"Let me just say this. It is fantastic to finally see some people realizing what's going on when the left, the media, keeps going to our candidates, "What do you think about what Rudy said about Obama?" In the first place, Scott Walker is showing everybody how to answer that question, how to answer all those questions. And another thing about this, we're also finally getting people turning it around on 'em. "Hey, why don't you go ask some Democrats what they think of Bill Clinton flying all over the world with a pedophile? Why don't you guys go ask the Democrats what it's like to have to stand up and defend Joe Biden every day." It's always a one-way street. Obama goes out and says some crazy things, apologizes for the country, or Rudy will come out and say, "I don't think he loves the country. Not the way we do." Then the press will go to other Republicans and ask them two things, to condemn Rudy and to validate Obama. … But it never works the other way. … And finally there's some people now pointing out the right way to do this. Don't answer the question and turn it back on 'em. For example, Scott Walker, this is just an example. He had his own answer to it. He was asked about Obama's Christianity. He said: I don't know. I don't know whether Obama's a Christian. Why are you asking me? Go ask him. It doesn't matter to me whether Obama's a Christian. … Somebody will ask a Republican, "Well, what do you think about Rudy, Rudy insulting Obama, Rudy saying that Obama doesn't love America?" The response is, "You know, I don't remember the last time you guys went around and started asking Hillary if she's very worried about her husband flying all over the world with a pedophile and showing up at the pedophile's homes in New York and Florida. When are you gonna ask Bill Clinton what it's like, when are you gonna ask people in the Democrat Party to defend Bill Clinton for doing this kind of stuff?" … A TV station in Florida, WPBF … They were interviewing Rubio about Giuliani's remarks, and Marco Rubio said, "I don't feel like I'm in a position to have to answer for every person in my party that makes a claim." … This is Rubio: "Democrats are not asked to answer every time Joe Biden says something embarrassing, so I don't know why I should answer every time a Republican does. I'll suffice it to say I believe the president loves America. I think his ideas are bad.""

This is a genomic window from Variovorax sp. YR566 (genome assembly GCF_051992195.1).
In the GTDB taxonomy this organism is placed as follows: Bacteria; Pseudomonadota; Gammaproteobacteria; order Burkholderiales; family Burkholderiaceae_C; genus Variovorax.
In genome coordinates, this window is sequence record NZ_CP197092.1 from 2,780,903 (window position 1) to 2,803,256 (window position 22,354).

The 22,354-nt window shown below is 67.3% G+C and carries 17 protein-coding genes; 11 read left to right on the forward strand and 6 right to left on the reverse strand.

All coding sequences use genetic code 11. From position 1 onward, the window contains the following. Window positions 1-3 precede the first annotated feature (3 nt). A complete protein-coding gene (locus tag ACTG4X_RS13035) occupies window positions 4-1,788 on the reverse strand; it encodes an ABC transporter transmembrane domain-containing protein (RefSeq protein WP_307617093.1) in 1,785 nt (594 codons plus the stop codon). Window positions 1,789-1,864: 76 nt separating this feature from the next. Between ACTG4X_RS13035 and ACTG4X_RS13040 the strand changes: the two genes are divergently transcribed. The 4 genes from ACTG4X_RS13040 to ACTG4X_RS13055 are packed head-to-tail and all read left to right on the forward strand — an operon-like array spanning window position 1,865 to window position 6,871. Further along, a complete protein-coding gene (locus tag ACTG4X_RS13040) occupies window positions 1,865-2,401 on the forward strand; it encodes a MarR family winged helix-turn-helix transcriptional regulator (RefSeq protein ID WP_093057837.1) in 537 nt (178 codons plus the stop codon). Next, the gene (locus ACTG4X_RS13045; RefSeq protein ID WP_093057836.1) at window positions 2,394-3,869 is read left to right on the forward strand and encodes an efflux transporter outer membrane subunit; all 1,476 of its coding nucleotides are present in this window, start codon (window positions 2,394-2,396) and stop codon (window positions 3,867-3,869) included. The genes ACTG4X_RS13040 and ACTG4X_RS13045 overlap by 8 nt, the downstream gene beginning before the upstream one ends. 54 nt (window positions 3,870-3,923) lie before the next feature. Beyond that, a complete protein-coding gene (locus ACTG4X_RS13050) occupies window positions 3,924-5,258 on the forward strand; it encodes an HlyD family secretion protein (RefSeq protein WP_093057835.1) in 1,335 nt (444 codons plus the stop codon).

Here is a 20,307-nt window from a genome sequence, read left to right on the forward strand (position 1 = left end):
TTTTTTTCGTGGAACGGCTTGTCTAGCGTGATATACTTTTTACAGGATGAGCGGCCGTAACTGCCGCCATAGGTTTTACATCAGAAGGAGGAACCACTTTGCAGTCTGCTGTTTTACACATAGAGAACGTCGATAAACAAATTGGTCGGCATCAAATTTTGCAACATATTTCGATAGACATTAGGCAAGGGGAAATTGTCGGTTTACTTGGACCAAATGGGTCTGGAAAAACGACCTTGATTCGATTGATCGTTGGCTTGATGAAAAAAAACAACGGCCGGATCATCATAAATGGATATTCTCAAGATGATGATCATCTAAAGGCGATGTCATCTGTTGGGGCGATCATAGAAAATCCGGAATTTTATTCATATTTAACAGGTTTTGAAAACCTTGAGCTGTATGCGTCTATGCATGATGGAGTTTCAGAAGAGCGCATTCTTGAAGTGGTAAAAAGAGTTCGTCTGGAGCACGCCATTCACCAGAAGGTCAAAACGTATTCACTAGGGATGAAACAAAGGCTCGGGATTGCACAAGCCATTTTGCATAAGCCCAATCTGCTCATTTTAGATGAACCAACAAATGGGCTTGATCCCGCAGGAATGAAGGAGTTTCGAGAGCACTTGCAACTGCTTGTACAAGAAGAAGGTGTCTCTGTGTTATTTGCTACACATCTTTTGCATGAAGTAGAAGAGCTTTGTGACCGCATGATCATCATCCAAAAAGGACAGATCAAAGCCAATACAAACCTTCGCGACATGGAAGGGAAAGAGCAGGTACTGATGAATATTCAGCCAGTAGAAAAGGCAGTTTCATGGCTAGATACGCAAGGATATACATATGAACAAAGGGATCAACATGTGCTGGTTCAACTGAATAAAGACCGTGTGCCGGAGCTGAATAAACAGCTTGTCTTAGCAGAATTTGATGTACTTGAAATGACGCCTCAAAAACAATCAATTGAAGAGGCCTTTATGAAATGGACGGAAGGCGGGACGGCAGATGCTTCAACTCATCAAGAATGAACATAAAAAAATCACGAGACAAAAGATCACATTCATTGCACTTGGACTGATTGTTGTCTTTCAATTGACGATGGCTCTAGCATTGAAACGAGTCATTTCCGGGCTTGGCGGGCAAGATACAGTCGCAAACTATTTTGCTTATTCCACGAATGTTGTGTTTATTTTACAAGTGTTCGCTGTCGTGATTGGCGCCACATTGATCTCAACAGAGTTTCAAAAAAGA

-- Pundit Rush Limbaugh, February 23, 2015, discussing the responses by Gov. Scott Walker (R-WI) and Sen. Marco Rubio (R-FL) to former New York City Mayor Rudy Giuliani's remarks that President Barack Obama does not love the country.

Comment: Limbaugh and Rubio (and perhaps Walker) are saying that it is not their job to police civility. Inconsistent treatment on the part of the media when it comes to reporting and condemning unacceptable rhetoric (that is, hypocritically going easy on Democrats and liberals while piling on Republicans and conservatives, such that the latter get hit with guilt by association accusations but not the former) is no excuse failing to repudiate name-calling and invective. The fact that people fail to be consistent in implementing civility doesn't mean civility is bogus.

EZRA KLEIN: To turn a bit towards politics, at this point, according to the polls, you are the most polarizing president really since we began polling. … In your State of the Union, you struck back at critics who say that the idea of healing some of these divisions is na├»ve or impossible. So when you welcome your successor into office, what would you tell them is worth trying that you think can still work, that would reduce the polarization?